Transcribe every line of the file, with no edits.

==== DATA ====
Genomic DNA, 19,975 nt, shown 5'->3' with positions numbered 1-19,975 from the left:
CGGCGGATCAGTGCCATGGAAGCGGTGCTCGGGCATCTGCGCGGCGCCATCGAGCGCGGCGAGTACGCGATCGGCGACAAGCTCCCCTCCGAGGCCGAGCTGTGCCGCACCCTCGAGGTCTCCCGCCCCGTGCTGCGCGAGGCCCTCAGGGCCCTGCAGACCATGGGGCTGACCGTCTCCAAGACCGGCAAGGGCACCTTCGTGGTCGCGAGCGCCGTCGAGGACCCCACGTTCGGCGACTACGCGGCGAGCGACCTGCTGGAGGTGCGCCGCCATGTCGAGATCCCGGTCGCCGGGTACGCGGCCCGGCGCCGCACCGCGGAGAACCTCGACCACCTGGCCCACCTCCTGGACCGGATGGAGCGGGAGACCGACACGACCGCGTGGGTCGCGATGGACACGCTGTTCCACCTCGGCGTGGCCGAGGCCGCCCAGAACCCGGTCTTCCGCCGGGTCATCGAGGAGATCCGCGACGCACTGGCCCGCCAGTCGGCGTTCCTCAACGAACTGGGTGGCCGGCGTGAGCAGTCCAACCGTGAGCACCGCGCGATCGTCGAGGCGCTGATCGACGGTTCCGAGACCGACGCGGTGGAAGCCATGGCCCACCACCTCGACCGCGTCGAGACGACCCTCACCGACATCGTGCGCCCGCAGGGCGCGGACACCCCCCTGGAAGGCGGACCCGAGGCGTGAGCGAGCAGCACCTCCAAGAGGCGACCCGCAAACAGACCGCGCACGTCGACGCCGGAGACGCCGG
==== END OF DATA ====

Genomic DNA, 19,975 nt, shown 5'->3' with positions numbered 1-19,975 from the left:
CGGCGGATCAGTGCCATGGAAGCGGTGCTCGGGCATCTGCGCGGCGCCATCGAGCGCGGCGAGTACGCGATCGGCGACAAGCTCCCCTCCGAGGCCGAGCTGTGCCGCACCCTCGAGGTCTCCCGCCCCGTGCTGCGCGAGGCCCTCAGGGCCCTGCAGACCATGGGGCTGACCGTCTCCAAGACCGGCAAGGGCACCTTCGTGGTCGCGAGCGCCGTCGAGGACCCCACGTTCGGCGACTACGCGGCGAGCGACCTGCTGGAGGTGCGCCGCCATGTCGAGATCCCGGTCGCCGGGTACGCGGCCCGGCGCCGCACCGCGGAGAACCTCGACCACCTGGCCCACCTCCTGGACCGGATGGAGCGGGAGACCGACACGACCGCGTGGGTCGCGATGGACACGCTGTTCCACCTCGGCGTGGCCGAGGCCGCCCAGAACCCGGTCTTCCGCCGGGTCATCGAGGAGATCCGCGACGCACTGGCCCGCCAGTCGGCGTTCCTCAACGAACTGGGTGGCCGGCGTGAGCAGTCCAACCGTGAGCACCGCGCGATCGTCGAGGCGCTGATCGACGGTTCCGAGACCGACGCGGTGGAAGCCATGGCCCACCACCTCGACCGCGTCGAGACGACCCTCACCGACATCGTGCGCCCGCAGGGCGCGGACACCCCCCTGGAAGGCGGACCCGAGGCGTGAGCGAGCAGCACCTCCAAGAGGCGACCCGCAAACAGACCGCGCACGTCGACGCCGGAGACGCCGG